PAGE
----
CWM: #17 — Characters with similar names

A lot of writers—myself included—have characters with similar names. For one novel, I found about seven names that all started with the letter j. While we get these names right because we know the characters well, readers, who are learning them, might mix them up.

Changing character names is hard though. We spend a lot of time picking out these names and get attached to them. It can be difficult to let them go.

I had a Zadok and Zahi and a Minerva and Melinda. I didn’t want to change their names at first since I became partial to them. But it’s more about keeping the readers in mind. Will the readers have no reason to mix these characters up?

There are a couple of solutions I’ve found to this. One: change the character’s name completely. Or two: give the character a nickname.

Changing the character’s name is easier said than done. Name generators can help. It’s also good to write a list of names already in your novel. When picking new names, cross-check them with that list to make sure they don’t match another.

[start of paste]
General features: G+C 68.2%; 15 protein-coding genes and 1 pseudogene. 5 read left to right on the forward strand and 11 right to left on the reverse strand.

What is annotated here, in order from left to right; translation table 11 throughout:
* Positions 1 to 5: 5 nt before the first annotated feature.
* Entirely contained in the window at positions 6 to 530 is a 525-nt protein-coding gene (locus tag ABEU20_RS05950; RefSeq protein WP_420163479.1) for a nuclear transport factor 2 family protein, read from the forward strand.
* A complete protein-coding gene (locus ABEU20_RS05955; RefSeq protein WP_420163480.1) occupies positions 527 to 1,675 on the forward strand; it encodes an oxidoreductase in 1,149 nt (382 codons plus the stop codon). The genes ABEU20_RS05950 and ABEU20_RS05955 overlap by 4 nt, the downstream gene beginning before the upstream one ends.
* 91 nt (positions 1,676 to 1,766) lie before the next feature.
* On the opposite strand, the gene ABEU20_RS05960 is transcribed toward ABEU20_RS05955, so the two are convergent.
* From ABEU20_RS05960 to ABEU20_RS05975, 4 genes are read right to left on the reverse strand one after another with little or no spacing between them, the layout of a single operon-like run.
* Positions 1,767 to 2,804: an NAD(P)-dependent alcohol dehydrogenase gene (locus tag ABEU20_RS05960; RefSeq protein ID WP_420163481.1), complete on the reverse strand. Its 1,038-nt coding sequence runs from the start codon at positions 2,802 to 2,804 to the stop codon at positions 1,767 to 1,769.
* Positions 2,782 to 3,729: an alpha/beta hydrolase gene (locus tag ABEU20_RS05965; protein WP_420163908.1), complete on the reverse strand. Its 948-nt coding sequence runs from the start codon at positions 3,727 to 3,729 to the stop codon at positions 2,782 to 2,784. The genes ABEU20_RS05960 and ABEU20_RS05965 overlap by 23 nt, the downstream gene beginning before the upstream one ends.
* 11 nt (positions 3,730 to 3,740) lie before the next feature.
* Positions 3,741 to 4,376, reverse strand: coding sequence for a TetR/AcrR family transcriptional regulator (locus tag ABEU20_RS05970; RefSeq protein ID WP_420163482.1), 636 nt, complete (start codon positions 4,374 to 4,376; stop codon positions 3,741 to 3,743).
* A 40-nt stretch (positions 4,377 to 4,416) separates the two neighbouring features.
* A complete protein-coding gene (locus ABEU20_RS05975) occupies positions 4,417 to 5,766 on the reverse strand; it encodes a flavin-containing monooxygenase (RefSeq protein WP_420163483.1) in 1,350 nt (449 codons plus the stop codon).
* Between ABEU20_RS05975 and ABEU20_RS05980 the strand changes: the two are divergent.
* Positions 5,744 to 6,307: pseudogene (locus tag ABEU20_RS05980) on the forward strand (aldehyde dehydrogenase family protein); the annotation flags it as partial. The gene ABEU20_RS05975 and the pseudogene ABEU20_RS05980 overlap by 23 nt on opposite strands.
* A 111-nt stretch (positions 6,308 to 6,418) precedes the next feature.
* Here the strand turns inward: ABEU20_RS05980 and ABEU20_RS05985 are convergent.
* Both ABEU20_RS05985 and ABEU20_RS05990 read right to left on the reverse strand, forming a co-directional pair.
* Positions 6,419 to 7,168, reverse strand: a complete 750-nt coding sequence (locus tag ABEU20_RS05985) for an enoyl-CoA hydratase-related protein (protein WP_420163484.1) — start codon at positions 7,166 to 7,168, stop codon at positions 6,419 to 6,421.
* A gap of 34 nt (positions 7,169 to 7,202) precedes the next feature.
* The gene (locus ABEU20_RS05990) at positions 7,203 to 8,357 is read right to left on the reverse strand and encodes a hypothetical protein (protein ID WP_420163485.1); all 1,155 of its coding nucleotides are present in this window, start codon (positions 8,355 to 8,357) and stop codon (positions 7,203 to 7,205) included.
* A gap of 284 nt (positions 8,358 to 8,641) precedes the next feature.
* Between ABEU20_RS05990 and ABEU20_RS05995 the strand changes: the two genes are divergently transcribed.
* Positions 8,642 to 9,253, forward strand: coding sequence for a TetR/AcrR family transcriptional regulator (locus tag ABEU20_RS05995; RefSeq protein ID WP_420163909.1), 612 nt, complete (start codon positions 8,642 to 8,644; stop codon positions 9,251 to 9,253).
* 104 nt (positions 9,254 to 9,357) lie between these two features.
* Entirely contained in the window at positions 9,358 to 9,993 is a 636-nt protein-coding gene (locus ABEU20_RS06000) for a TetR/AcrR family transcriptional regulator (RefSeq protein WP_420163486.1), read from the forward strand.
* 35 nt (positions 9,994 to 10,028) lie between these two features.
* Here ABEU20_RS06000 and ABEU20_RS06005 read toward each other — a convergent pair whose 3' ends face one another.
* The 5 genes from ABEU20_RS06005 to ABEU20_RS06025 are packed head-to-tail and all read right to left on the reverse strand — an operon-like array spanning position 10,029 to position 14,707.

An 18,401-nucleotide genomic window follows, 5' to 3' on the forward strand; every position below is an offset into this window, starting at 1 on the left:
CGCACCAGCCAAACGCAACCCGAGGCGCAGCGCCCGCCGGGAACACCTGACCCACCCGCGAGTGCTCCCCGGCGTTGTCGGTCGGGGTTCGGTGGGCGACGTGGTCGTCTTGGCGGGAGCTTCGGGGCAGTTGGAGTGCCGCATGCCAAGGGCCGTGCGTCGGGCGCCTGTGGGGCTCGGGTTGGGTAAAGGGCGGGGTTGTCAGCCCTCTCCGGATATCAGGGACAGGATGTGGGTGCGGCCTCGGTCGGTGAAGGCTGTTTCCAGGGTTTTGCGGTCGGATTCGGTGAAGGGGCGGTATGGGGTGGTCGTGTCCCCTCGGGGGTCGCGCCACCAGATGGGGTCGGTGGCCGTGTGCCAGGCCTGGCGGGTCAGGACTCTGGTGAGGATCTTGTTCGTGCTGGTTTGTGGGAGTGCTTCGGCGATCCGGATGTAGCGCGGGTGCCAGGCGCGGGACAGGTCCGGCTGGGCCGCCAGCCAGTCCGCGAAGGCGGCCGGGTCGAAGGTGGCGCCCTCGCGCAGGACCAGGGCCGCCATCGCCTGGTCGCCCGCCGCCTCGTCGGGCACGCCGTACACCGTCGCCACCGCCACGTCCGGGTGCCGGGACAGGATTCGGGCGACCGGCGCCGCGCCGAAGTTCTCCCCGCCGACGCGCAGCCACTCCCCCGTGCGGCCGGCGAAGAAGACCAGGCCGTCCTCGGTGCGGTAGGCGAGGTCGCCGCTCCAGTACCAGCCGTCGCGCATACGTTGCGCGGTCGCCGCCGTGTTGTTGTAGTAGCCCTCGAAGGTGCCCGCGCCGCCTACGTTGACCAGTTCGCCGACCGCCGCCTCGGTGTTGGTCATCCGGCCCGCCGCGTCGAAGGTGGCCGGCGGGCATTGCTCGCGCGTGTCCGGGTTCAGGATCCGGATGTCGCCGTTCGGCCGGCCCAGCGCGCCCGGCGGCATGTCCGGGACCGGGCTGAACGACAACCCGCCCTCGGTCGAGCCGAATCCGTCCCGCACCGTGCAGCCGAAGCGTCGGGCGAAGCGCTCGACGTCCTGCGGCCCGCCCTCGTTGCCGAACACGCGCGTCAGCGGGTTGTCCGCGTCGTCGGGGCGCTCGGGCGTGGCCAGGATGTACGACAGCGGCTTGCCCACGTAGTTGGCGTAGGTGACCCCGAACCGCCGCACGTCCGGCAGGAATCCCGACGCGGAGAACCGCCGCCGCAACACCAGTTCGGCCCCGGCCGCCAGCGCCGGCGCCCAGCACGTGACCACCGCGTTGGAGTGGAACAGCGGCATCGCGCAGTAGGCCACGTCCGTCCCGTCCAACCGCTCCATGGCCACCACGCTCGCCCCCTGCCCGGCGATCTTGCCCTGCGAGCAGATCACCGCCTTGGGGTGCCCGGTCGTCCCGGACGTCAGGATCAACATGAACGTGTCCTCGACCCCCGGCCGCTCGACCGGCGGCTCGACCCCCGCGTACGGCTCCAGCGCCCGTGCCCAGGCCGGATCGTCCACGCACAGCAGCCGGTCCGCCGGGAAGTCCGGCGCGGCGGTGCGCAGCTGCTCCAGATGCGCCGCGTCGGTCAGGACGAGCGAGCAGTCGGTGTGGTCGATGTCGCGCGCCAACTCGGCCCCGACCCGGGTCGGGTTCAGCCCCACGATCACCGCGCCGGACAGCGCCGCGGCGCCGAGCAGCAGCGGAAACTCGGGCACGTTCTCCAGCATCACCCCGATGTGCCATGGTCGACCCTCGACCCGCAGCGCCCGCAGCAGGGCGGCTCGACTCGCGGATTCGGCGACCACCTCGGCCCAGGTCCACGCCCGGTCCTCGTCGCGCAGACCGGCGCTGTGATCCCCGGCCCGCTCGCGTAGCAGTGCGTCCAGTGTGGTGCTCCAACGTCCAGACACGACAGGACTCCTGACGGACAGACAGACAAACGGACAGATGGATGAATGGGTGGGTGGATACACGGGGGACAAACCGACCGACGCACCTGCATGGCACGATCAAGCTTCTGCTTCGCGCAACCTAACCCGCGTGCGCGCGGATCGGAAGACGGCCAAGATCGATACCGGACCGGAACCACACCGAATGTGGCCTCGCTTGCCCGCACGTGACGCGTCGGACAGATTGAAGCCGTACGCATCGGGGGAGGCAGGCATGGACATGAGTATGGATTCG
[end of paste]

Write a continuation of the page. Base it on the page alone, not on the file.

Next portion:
Nicknames work when characters have a name for a specific reason. For example, if they have similar names because they’re family or because of something related to the plot. Introduce their full name, but call them by a nickname for most of the story so that they can stand on their own.

For those who are curious, I changed Zahi’s name to Kasen and gave Melinda the nickname Mel.

This major change can be stressful, but it goes a long way for readers.

I hope this helps!

Want more?

#1 — Using multiple adjectives
#2 — Vagueness for tension
#3 — Repeating words for emphasis
#4 — Common misused words
#5 — Misusing hyphens

#6 — Unnecessary details
#7 — Not developing characters
#8 — The words feel and felt
#9 — Overusing character names
#10 — Adding too many details with commas

#11 — Different types of dashes
#12 — Not using plain language
#13 — Dialogue tags vs action beats
#14 — Misusing commas
#15 — No sentence variation

#16 — Misplaced modifiers
#18 — When to start new paragraphs

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